Baptist Colleges and What Might Have Been

There have been dozens and dozens of colleges and universities connected to American Baptists at one time or another. Some of these schools are still committed to Baptist principles to this day. Some of them closed their doors well before the 20th century. And a great many of these schools are still around, but many people have no idea that their roots are in the Baptist tradition. I was taking a look today at Thomas McKibbens and Kenneth Smith's The Life and Works of Morgan Edwards (Arno Press, 1980). In the section that discusses the contributions Edwards made in the founding of Rhode Island College (the first Baptist college in America, now Brown University) I was reminded of how important this school was to early American Baptist and even general American history. The following paragraph is especially noteworthy:

The founding of Brown University was one of the most significant landmarks of early Baptist history in America. The early graduates and leaders also made an indelible imprint upon American history. Since that story would require another book, we shall mention only the most prominent names and events. Both James Manning, the first president, and David Howell, the first tutor, later became members of the Continental Congress. Stephen Hopkins, a Quaker and a trustee of the college, was a signer of the Declaration of Independence. John Gano, pastor of the Baptist Church of New York City and a trustee, was asked by George Washington to offer prayer on the day peace with England was proclaimed (April 19, 1783). Isaac Backus, trustee of the college and a famous Baptist historian, helped to organize the Warren Association in 1769 and exerted great influence for religious liberty. Both Hezekiah Smith, pastor of the Baptist Church in Haverhill, Massachusetts, and a fellow of the college, and William Rogers, a member of the first graduating class and Edwards’s successor as pastor of the Baptist Church in Philadelphia, served with distinction as chaplains in the Revolutionary War. f648 The college was used as a barracks for American troops and as a hospital for French soldiers during the Revolutionary War. President George Washington visited the college in 1790 to offer thanks for its contributions to American independence. A later graduate of the college was Adoniram Judson, whose influence upon the Baptist denomination in general and the promotion of foreign missions in particular is universally recognized (The Life and Work of Morgan Edwards, p. 113).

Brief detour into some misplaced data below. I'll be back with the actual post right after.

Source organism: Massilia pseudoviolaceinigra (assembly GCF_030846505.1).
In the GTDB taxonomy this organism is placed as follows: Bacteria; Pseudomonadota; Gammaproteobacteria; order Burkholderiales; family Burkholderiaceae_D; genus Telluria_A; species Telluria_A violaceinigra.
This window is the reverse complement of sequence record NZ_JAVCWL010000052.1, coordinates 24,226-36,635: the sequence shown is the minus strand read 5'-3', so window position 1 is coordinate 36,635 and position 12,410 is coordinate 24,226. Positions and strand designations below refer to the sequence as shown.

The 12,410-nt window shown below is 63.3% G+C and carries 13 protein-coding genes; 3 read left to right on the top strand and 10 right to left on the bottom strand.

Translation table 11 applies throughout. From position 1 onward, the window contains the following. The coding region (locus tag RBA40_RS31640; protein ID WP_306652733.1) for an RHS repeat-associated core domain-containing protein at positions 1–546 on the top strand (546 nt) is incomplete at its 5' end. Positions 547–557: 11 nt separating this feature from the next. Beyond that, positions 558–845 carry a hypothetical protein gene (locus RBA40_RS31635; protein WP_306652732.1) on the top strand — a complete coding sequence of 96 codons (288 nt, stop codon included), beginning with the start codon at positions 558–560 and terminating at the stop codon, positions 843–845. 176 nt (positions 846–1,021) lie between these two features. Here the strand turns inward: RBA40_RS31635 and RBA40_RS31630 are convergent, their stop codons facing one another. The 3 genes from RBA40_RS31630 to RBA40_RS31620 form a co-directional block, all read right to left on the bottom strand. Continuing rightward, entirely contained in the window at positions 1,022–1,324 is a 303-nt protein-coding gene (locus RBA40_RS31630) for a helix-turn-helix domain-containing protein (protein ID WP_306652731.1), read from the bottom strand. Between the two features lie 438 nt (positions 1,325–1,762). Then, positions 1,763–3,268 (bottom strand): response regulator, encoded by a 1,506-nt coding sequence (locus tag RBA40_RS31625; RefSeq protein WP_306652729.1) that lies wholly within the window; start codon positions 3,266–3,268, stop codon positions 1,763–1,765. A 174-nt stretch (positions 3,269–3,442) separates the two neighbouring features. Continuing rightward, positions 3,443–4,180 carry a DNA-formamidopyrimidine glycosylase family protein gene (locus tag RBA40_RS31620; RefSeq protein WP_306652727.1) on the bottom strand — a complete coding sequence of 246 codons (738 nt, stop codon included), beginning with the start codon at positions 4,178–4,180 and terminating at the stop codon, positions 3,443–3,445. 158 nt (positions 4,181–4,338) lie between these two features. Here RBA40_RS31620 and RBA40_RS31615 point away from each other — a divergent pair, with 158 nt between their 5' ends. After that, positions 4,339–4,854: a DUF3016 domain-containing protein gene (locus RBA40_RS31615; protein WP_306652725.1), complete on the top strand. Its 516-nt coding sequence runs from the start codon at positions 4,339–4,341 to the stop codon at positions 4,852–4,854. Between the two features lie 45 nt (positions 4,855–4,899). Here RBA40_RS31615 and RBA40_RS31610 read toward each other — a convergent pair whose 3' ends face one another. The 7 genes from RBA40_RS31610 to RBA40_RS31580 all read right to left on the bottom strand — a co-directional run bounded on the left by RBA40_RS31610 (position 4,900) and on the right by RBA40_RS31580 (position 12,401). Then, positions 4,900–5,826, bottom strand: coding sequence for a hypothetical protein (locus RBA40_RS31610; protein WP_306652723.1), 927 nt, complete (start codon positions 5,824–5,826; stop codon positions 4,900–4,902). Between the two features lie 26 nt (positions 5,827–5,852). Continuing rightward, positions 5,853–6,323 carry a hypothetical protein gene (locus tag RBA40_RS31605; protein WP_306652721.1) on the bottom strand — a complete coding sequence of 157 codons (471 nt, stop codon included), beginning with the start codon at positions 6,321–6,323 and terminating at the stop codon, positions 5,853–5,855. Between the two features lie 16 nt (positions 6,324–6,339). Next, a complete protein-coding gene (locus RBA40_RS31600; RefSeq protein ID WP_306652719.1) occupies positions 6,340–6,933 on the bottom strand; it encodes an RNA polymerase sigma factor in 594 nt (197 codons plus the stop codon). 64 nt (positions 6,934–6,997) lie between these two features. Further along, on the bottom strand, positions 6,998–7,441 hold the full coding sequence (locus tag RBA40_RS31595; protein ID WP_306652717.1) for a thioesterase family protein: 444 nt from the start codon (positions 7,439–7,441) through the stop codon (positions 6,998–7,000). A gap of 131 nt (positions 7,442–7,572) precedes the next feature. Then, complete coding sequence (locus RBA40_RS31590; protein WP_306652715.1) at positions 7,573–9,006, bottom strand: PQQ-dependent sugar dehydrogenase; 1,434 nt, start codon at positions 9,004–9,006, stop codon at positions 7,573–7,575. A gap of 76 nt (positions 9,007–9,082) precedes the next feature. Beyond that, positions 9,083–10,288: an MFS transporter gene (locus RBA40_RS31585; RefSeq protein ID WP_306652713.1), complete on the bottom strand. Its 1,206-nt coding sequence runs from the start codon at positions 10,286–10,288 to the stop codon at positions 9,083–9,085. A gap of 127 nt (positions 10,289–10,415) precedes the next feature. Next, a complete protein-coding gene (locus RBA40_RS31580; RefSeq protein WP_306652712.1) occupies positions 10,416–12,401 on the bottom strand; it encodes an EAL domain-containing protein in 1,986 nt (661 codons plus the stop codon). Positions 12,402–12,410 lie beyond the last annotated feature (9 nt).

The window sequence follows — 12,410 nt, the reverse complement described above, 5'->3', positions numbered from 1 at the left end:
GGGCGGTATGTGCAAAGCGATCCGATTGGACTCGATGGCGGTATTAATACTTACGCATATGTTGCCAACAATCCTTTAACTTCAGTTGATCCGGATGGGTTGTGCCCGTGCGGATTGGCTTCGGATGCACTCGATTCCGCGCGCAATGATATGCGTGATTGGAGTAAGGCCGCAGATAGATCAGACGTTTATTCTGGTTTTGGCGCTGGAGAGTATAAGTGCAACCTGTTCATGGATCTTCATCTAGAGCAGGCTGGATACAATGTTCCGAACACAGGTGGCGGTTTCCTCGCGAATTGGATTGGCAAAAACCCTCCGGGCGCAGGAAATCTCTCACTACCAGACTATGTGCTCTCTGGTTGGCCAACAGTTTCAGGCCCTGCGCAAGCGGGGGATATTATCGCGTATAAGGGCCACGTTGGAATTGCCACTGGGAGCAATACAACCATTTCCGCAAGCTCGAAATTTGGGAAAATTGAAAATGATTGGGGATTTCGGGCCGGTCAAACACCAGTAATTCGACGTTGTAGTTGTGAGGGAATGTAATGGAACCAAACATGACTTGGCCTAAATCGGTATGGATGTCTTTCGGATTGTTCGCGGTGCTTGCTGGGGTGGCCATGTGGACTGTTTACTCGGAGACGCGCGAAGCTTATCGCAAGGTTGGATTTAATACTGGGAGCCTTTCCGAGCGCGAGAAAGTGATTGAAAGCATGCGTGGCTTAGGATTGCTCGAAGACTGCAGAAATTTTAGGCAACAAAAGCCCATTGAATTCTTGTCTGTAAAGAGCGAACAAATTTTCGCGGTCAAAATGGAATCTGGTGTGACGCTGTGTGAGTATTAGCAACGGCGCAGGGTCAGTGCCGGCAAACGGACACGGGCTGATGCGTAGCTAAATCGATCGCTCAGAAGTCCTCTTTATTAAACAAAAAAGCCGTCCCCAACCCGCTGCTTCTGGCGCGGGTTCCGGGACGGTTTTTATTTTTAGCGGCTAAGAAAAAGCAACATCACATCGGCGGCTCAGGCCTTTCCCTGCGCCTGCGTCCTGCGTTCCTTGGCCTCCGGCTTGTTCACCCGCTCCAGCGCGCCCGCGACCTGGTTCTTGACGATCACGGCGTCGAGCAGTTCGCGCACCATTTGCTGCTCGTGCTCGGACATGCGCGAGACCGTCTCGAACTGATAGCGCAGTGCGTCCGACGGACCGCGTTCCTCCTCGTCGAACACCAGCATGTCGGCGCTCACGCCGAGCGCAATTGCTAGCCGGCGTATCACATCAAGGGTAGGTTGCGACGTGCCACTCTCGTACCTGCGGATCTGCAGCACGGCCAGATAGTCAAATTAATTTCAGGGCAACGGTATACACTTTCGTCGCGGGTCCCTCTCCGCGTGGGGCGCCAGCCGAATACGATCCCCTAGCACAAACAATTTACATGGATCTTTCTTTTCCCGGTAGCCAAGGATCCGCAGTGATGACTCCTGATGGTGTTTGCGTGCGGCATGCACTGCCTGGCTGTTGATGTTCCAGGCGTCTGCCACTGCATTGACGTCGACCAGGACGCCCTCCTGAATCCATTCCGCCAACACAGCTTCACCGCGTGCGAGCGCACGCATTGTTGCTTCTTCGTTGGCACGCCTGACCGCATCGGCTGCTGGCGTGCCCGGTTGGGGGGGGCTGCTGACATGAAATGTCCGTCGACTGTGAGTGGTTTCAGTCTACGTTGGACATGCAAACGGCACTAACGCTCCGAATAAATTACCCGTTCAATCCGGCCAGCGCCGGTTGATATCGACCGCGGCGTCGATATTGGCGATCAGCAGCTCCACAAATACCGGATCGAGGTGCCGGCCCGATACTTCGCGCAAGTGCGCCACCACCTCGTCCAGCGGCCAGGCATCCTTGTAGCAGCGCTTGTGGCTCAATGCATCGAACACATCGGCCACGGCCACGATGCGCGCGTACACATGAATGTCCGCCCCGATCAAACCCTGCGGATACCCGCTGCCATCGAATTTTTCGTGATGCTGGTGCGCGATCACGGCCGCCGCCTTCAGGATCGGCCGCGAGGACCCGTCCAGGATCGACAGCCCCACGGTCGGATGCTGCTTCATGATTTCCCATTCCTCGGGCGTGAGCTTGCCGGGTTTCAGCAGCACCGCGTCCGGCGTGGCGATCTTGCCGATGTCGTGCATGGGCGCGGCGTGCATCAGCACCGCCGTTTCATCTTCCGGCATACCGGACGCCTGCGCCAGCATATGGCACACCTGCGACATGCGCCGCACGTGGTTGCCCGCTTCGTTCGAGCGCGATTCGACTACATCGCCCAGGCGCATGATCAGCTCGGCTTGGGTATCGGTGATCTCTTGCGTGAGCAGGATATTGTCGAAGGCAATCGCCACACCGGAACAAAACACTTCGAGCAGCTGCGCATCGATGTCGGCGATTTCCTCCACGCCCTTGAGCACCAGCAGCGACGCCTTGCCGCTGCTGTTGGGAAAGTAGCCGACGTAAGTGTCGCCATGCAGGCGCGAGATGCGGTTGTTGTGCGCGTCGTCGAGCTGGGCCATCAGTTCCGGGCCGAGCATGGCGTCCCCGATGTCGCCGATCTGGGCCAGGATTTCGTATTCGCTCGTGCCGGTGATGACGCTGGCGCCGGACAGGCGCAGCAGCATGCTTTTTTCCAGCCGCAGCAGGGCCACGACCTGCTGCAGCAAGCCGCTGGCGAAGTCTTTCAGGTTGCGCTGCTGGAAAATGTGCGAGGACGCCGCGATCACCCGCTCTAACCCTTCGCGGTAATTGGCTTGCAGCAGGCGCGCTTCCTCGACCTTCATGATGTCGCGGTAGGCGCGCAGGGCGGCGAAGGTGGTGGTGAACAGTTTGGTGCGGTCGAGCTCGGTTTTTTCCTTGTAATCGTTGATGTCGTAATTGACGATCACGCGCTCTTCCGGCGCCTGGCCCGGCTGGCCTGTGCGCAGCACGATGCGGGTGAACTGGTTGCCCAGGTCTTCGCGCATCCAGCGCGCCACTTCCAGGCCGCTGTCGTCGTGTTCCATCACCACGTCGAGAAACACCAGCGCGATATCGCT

What a tragedy that Brown University is no longer a Baptist college. What a tragedy that schools like the University of Richmond and Stetson University abandoned their Baptist roots years ago. What a tragedy that schools like Mercer University and Furman University remain Baptist in name only. What a tragedy that dozens of Baptist schools in America bought into a misguided understanding of Baptist freedom that sent them on a secular or post-Christian tailspin. What a shame.

Praise God for those Baptist schools that have never strayed from their gospel (which means genuinely Baptist) roots. Praise God for those Baptist schools that have been returned to their conservative roots in the last 20 years. And pray to God that as the battles rage in state Baptist conventions, that we would not lose any more of our schools to the prestige of the world but the hatred of God's word and his church.

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